L.A. Unified retreats on higher graduation standards
The Los Angeles Board of Education on Tuesday retreated from new, more rigorous graduation standards out of concern that huge numbers of students would fail to earn diplomas.
The board previously had required students, starting in 2017, to receive a C or better in a set of college preparatory courses required for admission to four-year state universities. The goal was to ensure that all L.A. Unified students were eligible to apply for the University of California and Cal State systems.
On Tuesday, however, the board backed down from that policy. Now, students will be allowed to pass these courses — and graduate — with a D. But they will be ineligible for admission to UC or Cal State campuses with a D in any of these classes.
The board acted in response to the disclosure in March that as many as three-quarters of 10th-graders — the first class affected — were not on track to meet the tougher requirements. A more recent analysis showed that 53% of students were unlikely to meet the criteria.
Students who got Ds should not be denied diplomas because the school system has not provided enough help for them to meet the higher standard, board members said.
“I want to apologize to all the young people that did not make it,” board member Monica Garcia said. “We care and we are responsible to you too.”
“This has been a hard road because this organization struggles” to meet the needs of all students, she said.
Garcia insisted, however, that the district still intends to continue a push toward high academic goals.
The board was faced with a dilemma, said Ama Nyamekye, executive director of the local chapter of Educators 4 Excellence, an advocacy group. On one hand, she said, the district did not want to put students and schools in an impossible situation. But on the other, the district was reluctant to lower standards.
The college prep journey has been ongoing for more than a decade. Community activists based L.A. Unified’s effort on a similar model in San Jose Unified, which had claimed that students were meeting the higher standard in that school system.
It turned out that the San Jose data were in error and also that the district was allowing many students to graduate without meeting the higher targets.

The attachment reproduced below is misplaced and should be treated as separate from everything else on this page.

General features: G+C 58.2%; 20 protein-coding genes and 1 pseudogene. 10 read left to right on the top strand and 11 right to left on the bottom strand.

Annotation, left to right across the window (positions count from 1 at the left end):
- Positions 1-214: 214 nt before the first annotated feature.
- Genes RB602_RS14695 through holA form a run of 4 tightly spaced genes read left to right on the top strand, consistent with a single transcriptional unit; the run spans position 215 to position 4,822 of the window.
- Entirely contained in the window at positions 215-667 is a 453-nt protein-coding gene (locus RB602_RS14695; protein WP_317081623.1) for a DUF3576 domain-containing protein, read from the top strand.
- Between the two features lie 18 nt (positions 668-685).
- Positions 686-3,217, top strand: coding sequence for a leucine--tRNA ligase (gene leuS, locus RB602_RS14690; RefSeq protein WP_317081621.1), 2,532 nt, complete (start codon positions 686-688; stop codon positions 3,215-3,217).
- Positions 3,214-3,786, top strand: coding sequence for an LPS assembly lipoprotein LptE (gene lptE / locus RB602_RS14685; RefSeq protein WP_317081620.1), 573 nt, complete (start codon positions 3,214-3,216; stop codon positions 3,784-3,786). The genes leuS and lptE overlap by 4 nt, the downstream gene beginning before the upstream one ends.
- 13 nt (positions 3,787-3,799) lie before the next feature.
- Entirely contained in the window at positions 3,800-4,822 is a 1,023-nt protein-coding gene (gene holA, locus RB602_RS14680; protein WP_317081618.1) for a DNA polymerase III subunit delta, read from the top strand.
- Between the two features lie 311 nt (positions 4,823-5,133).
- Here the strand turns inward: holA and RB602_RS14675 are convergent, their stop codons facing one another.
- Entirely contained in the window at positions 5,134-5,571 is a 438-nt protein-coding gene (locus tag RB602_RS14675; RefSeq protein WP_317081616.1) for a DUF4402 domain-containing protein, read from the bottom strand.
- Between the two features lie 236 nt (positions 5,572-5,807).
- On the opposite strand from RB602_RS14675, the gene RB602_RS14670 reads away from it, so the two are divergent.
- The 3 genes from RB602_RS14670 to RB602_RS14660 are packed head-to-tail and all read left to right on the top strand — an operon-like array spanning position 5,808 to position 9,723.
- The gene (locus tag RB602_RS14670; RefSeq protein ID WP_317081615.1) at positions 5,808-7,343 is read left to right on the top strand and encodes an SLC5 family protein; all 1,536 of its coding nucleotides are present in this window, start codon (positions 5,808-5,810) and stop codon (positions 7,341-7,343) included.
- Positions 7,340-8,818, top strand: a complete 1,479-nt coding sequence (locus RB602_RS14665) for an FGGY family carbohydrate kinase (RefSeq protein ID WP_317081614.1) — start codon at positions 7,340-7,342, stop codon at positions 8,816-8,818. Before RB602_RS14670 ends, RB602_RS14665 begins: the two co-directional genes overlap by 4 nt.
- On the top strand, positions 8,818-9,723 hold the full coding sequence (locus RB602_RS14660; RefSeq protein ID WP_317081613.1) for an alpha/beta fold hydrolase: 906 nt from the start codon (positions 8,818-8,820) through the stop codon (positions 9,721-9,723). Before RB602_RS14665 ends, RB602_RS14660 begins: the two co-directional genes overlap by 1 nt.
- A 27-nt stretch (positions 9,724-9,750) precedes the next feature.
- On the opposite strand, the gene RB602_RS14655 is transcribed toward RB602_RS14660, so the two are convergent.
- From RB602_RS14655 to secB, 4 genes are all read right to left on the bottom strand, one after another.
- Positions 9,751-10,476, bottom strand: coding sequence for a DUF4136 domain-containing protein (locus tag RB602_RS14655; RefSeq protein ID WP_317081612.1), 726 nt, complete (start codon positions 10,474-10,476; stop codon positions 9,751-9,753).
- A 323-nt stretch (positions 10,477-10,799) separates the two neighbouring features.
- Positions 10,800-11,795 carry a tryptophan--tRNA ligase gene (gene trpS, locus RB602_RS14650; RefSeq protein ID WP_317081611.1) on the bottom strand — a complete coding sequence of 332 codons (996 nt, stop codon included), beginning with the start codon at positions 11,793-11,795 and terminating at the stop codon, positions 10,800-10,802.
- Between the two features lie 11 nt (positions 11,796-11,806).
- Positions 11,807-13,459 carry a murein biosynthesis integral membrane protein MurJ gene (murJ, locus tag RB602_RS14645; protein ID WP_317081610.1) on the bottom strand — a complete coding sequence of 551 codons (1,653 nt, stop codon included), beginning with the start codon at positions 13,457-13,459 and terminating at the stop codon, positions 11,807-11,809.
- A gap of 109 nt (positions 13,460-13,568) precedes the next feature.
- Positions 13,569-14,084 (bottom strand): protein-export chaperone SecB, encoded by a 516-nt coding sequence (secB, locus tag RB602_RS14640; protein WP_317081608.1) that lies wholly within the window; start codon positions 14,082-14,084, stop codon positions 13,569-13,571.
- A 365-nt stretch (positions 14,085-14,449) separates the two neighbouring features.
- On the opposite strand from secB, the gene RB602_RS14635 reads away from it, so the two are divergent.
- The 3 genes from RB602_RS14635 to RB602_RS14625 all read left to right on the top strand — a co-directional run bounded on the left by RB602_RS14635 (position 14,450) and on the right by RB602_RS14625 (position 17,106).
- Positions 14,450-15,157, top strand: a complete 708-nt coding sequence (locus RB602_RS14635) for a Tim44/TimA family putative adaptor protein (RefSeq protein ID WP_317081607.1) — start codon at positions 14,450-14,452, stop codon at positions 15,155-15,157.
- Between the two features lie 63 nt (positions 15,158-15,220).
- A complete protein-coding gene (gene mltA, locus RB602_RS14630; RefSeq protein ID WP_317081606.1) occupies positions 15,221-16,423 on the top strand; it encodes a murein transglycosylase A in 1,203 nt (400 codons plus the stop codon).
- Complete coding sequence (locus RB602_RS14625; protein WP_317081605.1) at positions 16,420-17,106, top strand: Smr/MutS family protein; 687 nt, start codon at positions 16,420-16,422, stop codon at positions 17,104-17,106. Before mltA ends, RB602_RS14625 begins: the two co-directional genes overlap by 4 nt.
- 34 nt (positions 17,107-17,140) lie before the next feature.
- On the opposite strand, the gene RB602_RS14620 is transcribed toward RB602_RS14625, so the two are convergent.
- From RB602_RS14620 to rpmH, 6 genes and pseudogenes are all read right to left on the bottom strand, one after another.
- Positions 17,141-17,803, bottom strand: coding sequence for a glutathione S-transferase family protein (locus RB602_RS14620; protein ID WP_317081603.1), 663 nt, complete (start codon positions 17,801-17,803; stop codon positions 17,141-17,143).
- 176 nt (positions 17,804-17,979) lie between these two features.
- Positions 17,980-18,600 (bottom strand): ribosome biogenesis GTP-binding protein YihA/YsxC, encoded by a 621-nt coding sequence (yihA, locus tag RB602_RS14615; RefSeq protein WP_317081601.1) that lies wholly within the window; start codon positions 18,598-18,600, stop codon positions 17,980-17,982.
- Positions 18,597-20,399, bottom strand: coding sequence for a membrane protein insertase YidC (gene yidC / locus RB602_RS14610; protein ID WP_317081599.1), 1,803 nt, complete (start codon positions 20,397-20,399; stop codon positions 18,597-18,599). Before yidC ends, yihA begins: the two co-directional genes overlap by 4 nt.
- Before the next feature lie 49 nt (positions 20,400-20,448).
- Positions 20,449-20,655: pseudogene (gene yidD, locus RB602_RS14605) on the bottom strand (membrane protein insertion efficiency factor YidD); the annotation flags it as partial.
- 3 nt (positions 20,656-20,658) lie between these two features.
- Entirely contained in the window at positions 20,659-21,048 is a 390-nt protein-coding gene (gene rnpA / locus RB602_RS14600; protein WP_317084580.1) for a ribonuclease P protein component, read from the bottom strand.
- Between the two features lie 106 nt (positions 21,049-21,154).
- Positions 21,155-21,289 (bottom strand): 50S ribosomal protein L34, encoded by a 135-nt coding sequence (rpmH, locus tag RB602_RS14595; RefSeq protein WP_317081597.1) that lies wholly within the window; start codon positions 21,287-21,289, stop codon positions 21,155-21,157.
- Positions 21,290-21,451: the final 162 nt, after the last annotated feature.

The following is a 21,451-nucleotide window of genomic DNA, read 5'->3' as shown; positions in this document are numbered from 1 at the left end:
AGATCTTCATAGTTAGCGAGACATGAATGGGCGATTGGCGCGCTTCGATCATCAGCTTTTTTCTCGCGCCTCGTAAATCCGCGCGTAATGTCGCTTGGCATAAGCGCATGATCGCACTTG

But L.A. Unified persisted in its plan, only to find that its students are also falling short.
Board member Tamar Galatzan said that although she has faith in students to meet the higher goals, the district has never had a full plan in place for ensuring that all students would successfully complete the sequence of classes.
“I’m worried that we are still setting students up for failure,” Galatzan said. “We can’t just say here’s the new requirement and we hope everyone gets there.”
The proposal was sponsored by three board members — Garcia, Steve Zimmer and George McKenna. Garcia and Zimmer had been supporters of the earlier policy.
McKenna, on the other hand, expressed reservations about the requirements after joining the board in August. He said a student should not be denied a diploma, for example, for failing to earn a C in Algebra 2.
“A ‘D’ is a passing grade,” he said Tuesday, adding, “I got a D in French.”
McKenna said that it was unfair to force all students to meet the state university requirement. Many universities, he said, have lower or different admissions criteria.
All board members supported the revised policy, which also seeks an explanation of why students are falling behind. It also calls for district staff to develop a plan to help students complete the courses needed to apply to four-year state colleges.
A coalition of community groups has repeatedly pressed the board to maintain the rigorous college prep requirements. They argued that students have been well served by the higher standards: More students are meeting the requirements as overall graduation rates continue to rise.
The coalition has, in the past, opposed any rolling back of the college prep mandate. Outside the meeting, about 200 students and other community members rallied in support of requiring the classes, which are referred to as the A through G sequence. The courses include four years of English, math instruction through intermediate Algebra, two years of the same foreign language and at least two years of high school science.
“What do we want?” called out students and parents marching outside.
“A to G,” came the response.
“When do we want it?”
“The A to G coalition is here because we support access and opportunity for all students … youth and parents who have dreams for college and career,” said Maria Brenes, executive director of InnerCity Struggle, a local group that had fought hard for winning and keeping the policy in place.
Allowing students to graduate with Ds in these classes “addresses an immediate need for the Class [of] 2017,” said Elmer Roldan, director of education programs and policy for United Way of Greater Los Angeles.
UCLA education professor John Rogers said the effort to have college expectations for all students had paid dividends. For one thing, thousands more students now have access to the needed classes.
The goal now, he added, is to see that students perform well in them.
“This will not be easy or cheap,” he said, “but it is what our students deserve.”
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